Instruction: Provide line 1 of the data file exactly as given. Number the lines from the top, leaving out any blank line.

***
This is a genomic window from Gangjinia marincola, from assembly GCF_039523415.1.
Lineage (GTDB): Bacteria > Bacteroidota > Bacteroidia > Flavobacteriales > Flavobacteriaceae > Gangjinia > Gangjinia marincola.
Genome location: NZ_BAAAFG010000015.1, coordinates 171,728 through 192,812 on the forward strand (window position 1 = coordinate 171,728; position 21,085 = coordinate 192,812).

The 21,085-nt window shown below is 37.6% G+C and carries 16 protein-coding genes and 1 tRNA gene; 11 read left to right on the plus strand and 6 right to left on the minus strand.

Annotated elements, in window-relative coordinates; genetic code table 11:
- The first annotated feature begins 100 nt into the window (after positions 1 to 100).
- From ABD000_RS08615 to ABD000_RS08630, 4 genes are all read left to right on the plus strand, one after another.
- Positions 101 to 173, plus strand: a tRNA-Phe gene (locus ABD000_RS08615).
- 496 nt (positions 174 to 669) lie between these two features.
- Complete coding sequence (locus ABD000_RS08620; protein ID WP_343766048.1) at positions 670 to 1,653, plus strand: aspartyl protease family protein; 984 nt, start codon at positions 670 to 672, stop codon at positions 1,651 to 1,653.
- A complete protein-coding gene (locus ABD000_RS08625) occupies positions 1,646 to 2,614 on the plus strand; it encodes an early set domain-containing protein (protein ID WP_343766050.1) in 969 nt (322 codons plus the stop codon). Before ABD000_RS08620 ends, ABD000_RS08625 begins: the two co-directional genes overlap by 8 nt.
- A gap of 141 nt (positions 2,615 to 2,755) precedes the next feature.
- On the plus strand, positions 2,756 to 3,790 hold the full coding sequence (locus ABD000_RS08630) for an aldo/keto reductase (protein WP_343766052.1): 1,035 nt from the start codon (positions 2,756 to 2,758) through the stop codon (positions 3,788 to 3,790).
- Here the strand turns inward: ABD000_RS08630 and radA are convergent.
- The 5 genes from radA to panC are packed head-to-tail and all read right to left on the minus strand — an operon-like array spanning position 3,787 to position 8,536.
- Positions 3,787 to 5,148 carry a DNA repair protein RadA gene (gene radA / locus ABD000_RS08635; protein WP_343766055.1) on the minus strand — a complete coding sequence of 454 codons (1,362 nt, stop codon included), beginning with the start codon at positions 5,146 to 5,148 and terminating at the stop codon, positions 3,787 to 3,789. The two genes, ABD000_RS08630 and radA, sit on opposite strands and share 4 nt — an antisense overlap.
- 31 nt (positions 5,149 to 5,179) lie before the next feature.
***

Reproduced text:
This is a genomic window from Gangjinia marincola, from assembly GCF_039523415.1.